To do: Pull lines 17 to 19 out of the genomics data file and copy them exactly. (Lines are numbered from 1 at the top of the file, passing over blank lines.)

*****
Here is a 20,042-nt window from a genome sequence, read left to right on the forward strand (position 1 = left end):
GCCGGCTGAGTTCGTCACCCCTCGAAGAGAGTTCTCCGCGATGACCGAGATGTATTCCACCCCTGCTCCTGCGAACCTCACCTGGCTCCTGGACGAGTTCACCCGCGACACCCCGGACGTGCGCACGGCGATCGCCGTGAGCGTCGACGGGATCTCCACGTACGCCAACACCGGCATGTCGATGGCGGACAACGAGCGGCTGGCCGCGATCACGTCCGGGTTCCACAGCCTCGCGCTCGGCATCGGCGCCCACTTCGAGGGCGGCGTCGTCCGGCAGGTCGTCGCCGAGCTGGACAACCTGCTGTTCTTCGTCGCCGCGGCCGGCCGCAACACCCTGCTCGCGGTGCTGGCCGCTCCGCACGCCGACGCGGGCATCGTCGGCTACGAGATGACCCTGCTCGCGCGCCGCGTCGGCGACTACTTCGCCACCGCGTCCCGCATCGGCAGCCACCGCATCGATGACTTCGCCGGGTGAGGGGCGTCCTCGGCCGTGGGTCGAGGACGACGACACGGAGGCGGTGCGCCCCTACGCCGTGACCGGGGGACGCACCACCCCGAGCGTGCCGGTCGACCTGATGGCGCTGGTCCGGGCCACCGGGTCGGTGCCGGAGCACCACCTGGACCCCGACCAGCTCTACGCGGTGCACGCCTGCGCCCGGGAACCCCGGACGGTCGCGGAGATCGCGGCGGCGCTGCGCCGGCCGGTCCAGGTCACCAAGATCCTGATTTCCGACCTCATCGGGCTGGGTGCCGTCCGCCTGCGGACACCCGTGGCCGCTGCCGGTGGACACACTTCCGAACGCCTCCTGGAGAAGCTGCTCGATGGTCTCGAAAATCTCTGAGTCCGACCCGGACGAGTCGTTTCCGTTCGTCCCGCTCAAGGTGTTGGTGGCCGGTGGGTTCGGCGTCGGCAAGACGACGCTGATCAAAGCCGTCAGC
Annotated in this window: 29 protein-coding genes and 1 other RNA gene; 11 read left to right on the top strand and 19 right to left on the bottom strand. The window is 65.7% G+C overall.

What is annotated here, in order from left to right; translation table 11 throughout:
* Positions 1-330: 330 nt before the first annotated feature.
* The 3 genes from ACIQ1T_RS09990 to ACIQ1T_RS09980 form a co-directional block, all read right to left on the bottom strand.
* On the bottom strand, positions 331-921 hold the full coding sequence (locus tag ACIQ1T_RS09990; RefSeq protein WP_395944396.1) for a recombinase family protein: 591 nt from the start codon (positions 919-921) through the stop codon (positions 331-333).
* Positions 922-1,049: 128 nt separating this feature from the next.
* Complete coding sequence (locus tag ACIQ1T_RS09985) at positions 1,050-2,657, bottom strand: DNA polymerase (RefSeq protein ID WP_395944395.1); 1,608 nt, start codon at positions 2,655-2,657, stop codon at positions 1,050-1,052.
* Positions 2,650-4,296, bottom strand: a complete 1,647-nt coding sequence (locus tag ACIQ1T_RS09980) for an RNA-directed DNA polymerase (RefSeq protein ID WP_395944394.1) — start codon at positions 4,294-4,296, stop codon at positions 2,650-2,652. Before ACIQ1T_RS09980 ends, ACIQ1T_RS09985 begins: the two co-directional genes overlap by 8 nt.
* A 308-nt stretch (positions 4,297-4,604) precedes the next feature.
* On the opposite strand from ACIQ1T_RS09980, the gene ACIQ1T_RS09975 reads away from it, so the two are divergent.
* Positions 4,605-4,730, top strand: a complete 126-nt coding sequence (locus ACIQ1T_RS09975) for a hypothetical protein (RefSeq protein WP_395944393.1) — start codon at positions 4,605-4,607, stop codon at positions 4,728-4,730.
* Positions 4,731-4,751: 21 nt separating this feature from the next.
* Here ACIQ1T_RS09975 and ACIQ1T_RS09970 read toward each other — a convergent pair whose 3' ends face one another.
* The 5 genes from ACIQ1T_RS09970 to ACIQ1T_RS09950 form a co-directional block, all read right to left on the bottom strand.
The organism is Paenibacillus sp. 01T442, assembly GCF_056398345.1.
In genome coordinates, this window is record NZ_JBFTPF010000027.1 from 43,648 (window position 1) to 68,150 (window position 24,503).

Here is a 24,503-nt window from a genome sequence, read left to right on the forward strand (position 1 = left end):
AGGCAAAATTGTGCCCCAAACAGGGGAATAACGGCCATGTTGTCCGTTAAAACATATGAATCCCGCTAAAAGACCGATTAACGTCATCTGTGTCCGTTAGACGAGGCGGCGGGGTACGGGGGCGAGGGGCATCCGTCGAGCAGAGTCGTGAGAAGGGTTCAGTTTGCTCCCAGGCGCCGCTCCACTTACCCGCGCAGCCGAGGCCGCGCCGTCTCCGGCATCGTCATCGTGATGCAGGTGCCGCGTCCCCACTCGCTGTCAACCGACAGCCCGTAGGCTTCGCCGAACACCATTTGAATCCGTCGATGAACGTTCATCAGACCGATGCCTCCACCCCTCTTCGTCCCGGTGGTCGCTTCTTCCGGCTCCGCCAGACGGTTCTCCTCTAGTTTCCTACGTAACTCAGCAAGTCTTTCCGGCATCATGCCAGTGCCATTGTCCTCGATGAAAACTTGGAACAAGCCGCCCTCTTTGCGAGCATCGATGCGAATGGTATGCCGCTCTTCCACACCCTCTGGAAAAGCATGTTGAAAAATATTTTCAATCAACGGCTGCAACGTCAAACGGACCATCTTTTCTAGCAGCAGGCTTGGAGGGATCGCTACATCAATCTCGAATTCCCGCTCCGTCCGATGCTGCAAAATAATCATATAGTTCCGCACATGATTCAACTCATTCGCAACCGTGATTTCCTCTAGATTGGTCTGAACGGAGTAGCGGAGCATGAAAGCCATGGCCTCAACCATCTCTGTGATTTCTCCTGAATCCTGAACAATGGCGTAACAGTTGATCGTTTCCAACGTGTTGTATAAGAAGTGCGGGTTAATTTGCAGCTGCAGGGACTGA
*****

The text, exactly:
The organism is Paenibacillus sp. 01T442, assembly GCF_056398345.1.
In genome coordinates, this window is record NZ_JBFTPF010000027.1 from 43,648 (window position 1) to 68,150 (window position 24,503).

Here is a 24,503-nt window from a genome sequence, read left to right on the forward strand (position 1 = left end):